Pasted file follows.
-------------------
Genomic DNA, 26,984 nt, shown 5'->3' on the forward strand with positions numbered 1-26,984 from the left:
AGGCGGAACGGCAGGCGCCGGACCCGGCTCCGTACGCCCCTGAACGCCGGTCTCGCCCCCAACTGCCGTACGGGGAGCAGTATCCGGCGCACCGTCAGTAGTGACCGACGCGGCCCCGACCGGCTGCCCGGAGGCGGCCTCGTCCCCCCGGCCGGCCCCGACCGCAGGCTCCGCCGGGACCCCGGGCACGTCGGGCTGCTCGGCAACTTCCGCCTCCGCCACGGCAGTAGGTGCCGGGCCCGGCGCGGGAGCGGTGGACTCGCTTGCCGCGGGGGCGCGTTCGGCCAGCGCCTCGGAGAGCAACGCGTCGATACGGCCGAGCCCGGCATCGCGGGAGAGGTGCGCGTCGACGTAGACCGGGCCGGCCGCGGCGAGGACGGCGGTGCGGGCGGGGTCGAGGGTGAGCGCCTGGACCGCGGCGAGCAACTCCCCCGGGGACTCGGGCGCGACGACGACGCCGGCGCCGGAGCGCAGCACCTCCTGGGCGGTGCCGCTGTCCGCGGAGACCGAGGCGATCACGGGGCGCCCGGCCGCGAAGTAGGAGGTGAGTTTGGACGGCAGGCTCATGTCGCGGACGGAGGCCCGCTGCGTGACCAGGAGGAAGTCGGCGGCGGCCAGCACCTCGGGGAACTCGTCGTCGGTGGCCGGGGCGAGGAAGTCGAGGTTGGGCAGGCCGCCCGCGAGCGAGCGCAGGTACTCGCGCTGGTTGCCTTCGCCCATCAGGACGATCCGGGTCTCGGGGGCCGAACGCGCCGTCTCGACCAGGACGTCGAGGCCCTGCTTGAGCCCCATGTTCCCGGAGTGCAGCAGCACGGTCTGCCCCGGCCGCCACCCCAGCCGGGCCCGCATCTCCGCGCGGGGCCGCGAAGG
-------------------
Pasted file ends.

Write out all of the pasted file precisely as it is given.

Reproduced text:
Genomic DNA, 26,984 nt, shown 5'->3' on the forward strand with positions numbered 1-26,984 from the left:
AGGCGGAACGGCAGGCGCCGGACCCGGCTCCGTACGCCCCTGAACGCCGGTCTCGCCCCCAACTGCCGTACGGGGAGCAGTATCCGGCGCACCGTCAGTAGTGACCGACGCGGCCCCGACCGGCTGCCCGGAGGCGGCCTCGTCCCCCCGGCCGGCCCCGACCGCAGGCTCCGCCGGGACCCCGGGCACGTCGGGCTGCTCGGCAACTTCCGCCTCCGCCACGGCAGTAGGTGCCGGGCCCGGCGCGGGAGCGGTGGACTCGCTTGCCGCGGGGGCGCGTTCGGCCAGCGCCTCGGAGAGCAACGCGTCGATACGGCCGAGCCCGGCATCGCGGGAGAGGTGCGCGTCGACGTAGACCGGGCCGGCCGCGGCGAGGACGGCGGTGCGGGCGGGGTCGAGGGTGAGCGCCTGGACCGCGGCGAGCAACTCCCCCGGGGACTCGGGCGCGACGACGACGCCGGCGCCGGAGCGCAGCACCTCCTGGGCGGTGCCGCTGTCCGCGGAGACCGAGGCGATCACGGGGCGCCCGGCCGCGAAGTAGGAGGTGAGTTTGGACGGCAGGCTCATGTCGCGGACGGAGGCCCGCTGCGTGACCAGGAGGAAGTCGGCGGCGGCCAGCACCTCGGGGAACTCGTCGTCGGTGGCCGGGGCGAGGAAGTCGAGGTTGGGCAGGCCGCCCGCGAGCGAGCGCAGGTACTCGCGCTGGTTGCCTTCGCCCATCAGGACGATCCGGGTCTCGGGGGCCGAACGCGCCGTCTCGACCAGGACGTCGAGGCCCTGCTTGAGCCCCATGTTCCCGGAGTGCAGCAGCACGGTCTGCCCCGGCCGCCACCCCAGCCGGGCCCGCATCTCCGCGCGGGGCCGCGAAGG